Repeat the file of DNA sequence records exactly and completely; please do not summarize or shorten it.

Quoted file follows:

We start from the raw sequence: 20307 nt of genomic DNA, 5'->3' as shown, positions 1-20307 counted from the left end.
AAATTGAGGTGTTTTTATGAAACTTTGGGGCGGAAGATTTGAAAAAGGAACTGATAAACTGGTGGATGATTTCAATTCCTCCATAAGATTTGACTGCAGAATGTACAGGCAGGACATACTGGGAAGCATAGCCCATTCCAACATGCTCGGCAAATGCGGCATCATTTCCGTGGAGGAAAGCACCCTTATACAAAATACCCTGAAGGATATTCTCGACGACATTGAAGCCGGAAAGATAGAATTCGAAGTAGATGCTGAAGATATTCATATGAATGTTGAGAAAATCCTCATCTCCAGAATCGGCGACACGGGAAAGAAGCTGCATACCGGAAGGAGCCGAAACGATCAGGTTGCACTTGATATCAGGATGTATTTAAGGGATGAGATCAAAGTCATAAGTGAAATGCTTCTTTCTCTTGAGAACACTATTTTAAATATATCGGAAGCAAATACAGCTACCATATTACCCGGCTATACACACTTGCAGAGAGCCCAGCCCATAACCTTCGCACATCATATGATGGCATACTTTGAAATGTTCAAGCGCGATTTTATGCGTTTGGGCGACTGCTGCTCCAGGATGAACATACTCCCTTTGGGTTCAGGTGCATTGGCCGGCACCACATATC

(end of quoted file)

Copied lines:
We start from the raw sequence: 20307 nt of genomic DNA, 5'->3' as shown, positions 1-20307 counted from the left end.
AAATTGAGGTGTTTTTATGAAACTTTGGGGCGGAAGATTTGAAAAAGGAACTGATAAACTGGTGGATGATTTCAATTCCTCCATAAGATTTGACTGCAGAATGTACAGGCAGGACATACTGGGAAGCATAGCCCATTCCAACATGCTCGGCAAATGCGGCATCATTTCCGTGGAGGAAAGCACCCTTATACAAAATACCCTGAAGGATATTCTCGACGACATTGAAGCCGGAAAGATAGAATTCGAAGTAGATGCTGAAGATATTCATATGAATGTTGAGAAAATCCTCATCTCCAGAATCGGCGACACGGGAAAGAAGCTGCATACCGGAAGGAGCCGAAACGATCAGGTTGCACTTGATATCAGGATGTATTTAAGGGATGAGATCAAAGTCATAAGTGAAATGCTTCTTTCTCTTGAGAACACTATTTTAAATATATCGGAAGCAAATACAGCTACCATATTACCCGGCTATACACACTTGCAGAGAGCCCAGCCCATAACCTTCGCACATCATATGATGGCATACTTTGAAATGTTCAAGCGCGATTTTATGCGTTTGGGCGACTGCTGCTCCAGGATGAACATACTCCCTTTGGGTTCAGGTGCATTGGCCGGCACCACATATC